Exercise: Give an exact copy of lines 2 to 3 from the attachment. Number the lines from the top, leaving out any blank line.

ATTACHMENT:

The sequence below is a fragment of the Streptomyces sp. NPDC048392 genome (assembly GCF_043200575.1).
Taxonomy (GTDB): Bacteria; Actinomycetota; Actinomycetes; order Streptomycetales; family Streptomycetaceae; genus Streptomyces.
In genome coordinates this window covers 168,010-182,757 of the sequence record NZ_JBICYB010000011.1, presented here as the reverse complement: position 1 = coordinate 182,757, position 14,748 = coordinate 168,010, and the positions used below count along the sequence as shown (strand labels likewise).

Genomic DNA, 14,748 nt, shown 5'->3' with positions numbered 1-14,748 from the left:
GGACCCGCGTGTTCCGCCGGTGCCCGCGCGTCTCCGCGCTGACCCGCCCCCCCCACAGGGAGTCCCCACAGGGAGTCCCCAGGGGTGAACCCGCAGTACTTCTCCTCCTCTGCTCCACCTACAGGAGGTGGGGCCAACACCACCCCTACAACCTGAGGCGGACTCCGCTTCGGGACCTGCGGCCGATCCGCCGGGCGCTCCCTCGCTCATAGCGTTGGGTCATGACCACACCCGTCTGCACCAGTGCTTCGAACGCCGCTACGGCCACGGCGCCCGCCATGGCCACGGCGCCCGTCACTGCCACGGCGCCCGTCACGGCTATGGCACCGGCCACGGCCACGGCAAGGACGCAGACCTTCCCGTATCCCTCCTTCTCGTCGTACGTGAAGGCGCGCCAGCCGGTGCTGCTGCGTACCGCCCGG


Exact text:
Taxonomy (GTDB): Bacteria; Actinomycetota; Actinomycetes; order Streptomycetales; family Streptomycetaceae; genus Streptomyces.
In genome coordinates this window covers 168,010-182,757 of the sequence record NZ_JBICYB010000011.1, presented here as the reverse complement: position 1 = coordinate 182,757, position 14,748 = coordinate 168,010, and the positions used below count along the sequence as shown (strand labels likewise).